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Calculating concentration index with repetitive values of indicators of economic welfare

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  • Chen, Zhuo
  • Roy, Kakoli

Abstract

Repetitive values of the ranking indicators of economic welfare are often introduced due to incidental ties or censoring in the welfare variable, or the categorical nature of welfare variables used in numerous national surveys. In calculating concentration index (CI), assigning different fractional ranks to observations that have same values of the welfare measure leads to unstable and inconsistent CI estimates when the welfare variable is categorical or censored. In this paper, we establish an interval within which the CI estimates lie, and propose a solution, which is an extension of (Kakwani, N.C., Wagstaff, A., van Doorslaer, E., 1997. Socioeconomic inequalities in health: measurement, computation, and statistical inference. Journal of Econometrics 77, 87-103), for consistent and replicable estimates of CI when there are a substantial number of ties of the welfare indicator.

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  • Chen, Zhuo & Roy, Kakoli, 2009. "Calculating concentration index with repetitive values of indicators of economic welfare," Journal of Health Economics, Elsevier, vol. 28(1), pages 169-175, January.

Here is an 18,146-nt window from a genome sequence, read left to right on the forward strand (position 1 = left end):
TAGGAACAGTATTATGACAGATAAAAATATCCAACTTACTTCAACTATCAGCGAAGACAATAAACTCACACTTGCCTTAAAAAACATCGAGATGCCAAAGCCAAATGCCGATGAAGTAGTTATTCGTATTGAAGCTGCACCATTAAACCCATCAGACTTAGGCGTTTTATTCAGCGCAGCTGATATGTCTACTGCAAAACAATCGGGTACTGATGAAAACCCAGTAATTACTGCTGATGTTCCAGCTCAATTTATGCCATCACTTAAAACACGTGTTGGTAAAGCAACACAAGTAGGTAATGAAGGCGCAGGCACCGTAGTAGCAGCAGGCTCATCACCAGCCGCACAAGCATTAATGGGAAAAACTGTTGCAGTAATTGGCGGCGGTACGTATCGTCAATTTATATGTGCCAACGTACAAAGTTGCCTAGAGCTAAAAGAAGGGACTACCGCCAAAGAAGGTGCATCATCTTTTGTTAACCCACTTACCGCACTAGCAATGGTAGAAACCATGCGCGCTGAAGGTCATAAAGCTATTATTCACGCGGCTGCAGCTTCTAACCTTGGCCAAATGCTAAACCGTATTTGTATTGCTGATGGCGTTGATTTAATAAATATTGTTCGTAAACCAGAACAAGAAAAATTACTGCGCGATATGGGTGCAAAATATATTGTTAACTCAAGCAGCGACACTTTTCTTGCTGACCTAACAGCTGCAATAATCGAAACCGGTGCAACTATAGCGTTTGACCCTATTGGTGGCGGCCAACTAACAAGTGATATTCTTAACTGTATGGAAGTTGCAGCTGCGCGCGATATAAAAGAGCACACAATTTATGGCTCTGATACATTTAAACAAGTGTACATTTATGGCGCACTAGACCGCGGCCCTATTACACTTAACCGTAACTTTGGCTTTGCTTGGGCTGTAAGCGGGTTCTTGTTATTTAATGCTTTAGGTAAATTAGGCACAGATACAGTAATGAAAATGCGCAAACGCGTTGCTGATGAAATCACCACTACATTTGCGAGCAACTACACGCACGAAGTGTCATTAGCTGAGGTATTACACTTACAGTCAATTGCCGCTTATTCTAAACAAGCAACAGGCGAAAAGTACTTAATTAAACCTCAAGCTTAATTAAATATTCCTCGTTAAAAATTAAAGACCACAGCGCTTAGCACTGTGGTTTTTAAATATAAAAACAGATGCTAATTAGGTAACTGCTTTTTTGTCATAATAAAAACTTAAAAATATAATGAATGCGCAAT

• Handle: RePEc:eee:jhecon:v:28:y:2009:i:1:p:169-175
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    8. Zhou, Guoliang & Chen, Ran & Chen, Mingsheng, 2020. "Equity in health-care financing in China during the progression toward universal health coverage," China Economic Review, Elsevier, vol. 61(C).
    9. Ovrum, Arnstein & Rickertsen, Kyrre, 2011. "Inequality in Health Versus Inequality in Lifestyles," 2011 International Congress, August 30-September 2, 2011, Zurich, Switzerland 114556, European Association of Agricultural Economists.
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    15. Mohammad Habibullah Pulok & Kees Gool & Mohammad Hajizadeh & Sara Allin & Jane Hall, 2020. "Measuring horizontal inequity in healthcare utilisation: a review of methodological developments and debates," The European Journal of Health Economics, Springer;Deutsche Gesellschaft für Gesundheitsökonomie (DGGÖ), vol. 21(2), pages 171-180, March.
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